No offense to the fine folks at Fractured Discs, but Low seems like an odd choice for a tribute album. It’s not that the Minnesota trio haven’t been prolific (they’ve released 6 albums in the past 10 years, along with numerous singles, EPs, live albums, and retrospectives) or influential (although Low didn’t create “slowcore,” it’s a safe bet that they’re the ones who immediately leap to mind 99% of the time whenever the genre is mentioned). By all accounts, Low certainly deserves to be paid some sort of tribute for the way in which they’ve shaped indie music’s slower forms over the past decade.
However, the very nature of their music, with its subtlety and restraint even at its most rawk (i.e. Trust’s “Canada”), seems to resist any sort of hallowed celebrity treatment — such as a tribute album. Furthermore, what more can be said about Low’s music? Rarely has a band made music so definitive, so able to completely stand on its own, with little need of reinterpretation. How do you cast Low in a new light without destroying the very thing about their music that makes it distinctively Low-esque, or rehashing what the band has already stated countless times?
Besides, Low has done plenty of reinterpretation of their own, whether it’s partnerships with Spring Heel Jack and The Dirty Three, their unlikely covers, side projects (such as Alan Sparhawk and Zak Sally’s Hospital People), or even performing some of their definitive songs (“Words,” “Over The Ocean”) in a Misfits style.
With these thoughts in mind, I approached We Could Live in Hope with a wee bit of trepidation. And I’m still of mixed opinion. When taken on its own merits, the compilation has plenty of high points. However, in the grander scheme of things, it just serves as a reminder that nobody, but nodody, does it as anywhere near as well as Low.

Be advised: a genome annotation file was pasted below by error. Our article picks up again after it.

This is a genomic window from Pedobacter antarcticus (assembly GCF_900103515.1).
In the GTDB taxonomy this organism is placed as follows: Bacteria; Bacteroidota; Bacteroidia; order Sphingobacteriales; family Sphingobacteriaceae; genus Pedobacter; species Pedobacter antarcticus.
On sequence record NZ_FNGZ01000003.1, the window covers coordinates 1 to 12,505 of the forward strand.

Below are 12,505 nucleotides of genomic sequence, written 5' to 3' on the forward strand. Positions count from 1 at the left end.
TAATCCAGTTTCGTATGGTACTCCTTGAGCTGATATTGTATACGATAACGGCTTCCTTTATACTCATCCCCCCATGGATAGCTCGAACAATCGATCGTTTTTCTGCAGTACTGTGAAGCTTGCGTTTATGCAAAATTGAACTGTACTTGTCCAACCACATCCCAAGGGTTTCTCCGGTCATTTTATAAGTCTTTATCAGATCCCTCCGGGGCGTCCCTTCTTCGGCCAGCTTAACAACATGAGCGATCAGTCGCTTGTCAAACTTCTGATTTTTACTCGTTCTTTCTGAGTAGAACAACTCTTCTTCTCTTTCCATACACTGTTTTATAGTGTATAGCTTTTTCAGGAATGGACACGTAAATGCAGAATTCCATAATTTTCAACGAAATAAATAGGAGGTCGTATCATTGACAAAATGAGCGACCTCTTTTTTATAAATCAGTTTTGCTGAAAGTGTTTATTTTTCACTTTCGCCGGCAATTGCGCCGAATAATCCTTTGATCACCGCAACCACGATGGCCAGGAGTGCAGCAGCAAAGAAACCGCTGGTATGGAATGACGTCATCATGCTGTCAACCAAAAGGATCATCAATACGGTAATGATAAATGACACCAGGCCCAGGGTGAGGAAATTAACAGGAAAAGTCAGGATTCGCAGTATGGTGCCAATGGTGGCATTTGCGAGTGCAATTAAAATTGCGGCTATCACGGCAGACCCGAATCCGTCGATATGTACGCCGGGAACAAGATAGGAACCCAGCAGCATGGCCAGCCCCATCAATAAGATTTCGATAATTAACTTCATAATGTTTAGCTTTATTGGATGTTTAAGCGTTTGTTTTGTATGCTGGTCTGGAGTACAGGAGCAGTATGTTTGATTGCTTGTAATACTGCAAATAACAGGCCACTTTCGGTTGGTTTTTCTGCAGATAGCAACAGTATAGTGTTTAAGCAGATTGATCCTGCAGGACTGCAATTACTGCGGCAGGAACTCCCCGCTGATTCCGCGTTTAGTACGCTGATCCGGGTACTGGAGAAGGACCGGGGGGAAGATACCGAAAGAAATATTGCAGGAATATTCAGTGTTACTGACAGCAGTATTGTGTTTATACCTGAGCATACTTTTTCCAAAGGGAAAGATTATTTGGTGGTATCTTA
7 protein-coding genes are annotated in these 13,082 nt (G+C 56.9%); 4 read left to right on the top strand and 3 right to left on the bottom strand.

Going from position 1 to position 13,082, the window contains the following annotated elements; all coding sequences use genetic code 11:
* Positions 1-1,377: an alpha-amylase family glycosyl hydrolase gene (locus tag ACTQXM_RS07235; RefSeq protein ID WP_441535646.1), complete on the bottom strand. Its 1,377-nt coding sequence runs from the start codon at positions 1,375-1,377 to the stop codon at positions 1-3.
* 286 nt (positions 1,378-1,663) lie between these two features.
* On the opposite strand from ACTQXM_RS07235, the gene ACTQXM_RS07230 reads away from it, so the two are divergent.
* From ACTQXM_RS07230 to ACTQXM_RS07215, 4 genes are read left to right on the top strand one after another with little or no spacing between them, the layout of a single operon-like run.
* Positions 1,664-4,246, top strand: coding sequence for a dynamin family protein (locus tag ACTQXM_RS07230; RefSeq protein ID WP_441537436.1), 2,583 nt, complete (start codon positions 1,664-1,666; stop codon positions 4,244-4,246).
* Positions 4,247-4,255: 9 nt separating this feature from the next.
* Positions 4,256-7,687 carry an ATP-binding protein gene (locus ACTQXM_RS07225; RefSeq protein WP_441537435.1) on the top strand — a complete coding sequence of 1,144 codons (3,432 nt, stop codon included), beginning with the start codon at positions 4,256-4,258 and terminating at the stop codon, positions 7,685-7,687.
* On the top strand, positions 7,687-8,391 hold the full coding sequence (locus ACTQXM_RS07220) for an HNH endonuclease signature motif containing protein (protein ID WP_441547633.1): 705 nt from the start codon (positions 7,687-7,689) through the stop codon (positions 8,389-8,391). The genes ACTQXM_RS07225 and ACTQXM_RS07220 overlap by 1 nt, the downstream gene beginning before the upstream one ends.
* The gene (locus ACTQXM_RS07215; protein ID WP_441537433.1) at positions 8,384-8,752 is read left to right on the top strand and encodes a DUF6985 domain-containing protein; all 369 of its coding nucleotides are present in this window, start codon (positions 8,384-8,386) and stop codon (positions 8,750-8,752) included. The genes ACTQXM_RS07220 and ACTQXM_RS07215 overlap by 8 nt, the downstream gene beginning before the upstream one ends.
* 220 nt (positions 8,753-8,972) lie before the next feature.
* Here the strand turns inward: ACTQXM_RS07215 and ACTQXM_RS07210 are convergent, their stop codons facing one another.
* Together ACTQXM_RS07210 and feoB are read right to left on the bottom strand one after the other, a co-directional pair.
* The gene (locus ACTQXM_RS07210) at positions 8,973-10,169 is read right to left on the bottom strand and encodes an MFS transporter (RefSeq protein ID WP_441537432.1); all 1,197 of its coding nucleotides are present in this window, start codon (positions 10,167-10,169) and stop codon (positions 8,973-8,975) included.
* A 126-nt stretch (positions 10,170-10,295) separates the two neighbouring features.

I’ve made no secret of my lacklustre impressions of Pale Horse And Rider, Jon De Rosa’s (Aarktica) tongue-in-cheek acoustic/country-western side project. However, his lap steel-drenched version of “Fear” is quite a lovely track, burnishing De Rosa’s drawl with plenty of lovely tones. Meanwhile, A Northern Chorus delivers what might be the album’s most gorgeous moment. Their drifting version of “Slide” (as you might’ve gathered by the tribute’s title, all of the covers come from Low’s first album) has meandering violins and cloud-like guitars slowly combining with sparse percussion and weary male/female harmonies, with lovely results.
Kid Dakota’s “Lullaby” is one of the album’s more original covers, even going so far as to drop new lyrics over sputtering rhythms, dusty guitars (acoustic and steel), and background atmospherics. In its more stripped down moments, it comes quite close to capturing the tension that made Low’s debut such a revealing listen in the first place. The same could be said of Migala’s brooding take on “Words,” which places thick, Nick Cave-esque vocals over eerie, atmospheric chanting and sparse arrangements.
Of all the covers, however, those by Jessica Bailiff and Idaho probably intrigued me the most. Both are artists of whom I’ve heard a great deal, and yet I’m not at all familiar with their music. Bailiff’s cover of “Down” is worlds removed from her drone-oriented work in Clear Horizon, with twilight sounds serving as the backdrop of layers of Bailiff’s guitar and dreamy vocals. If her solo work is at all like that, I’ve got some catching up to do. And despite owning an Idaho album, I’ve never really listened to any of Jeff Martin’s work. Therefore, his cover of “Rope” is something of a revelation to me. Rolling pianos, static‑y programming, violins, and Supersilent-esque textures merge with Martin’s yawning vocals in a manner that is quite evocative.
But even with such solid songs, the question still niggling at the back of my mind is whether or not the compilation furthers my appreciation for Low. And to that, I still don’t quite have an answer. However, I will say that, as great as some of these covers are, they still don’t measure up at all to the originals. Which is to reaffirm just how great Low’s music has often been in the past. If nothing else, I can say that We Could Live in Hope has caused me to want to go back and revisit one of my favorite bands, if only to see how it’s really done. And I suppose that might be all that one can really ask of a tribute album.
Now, bring on A Lifetime of Temporary Relief.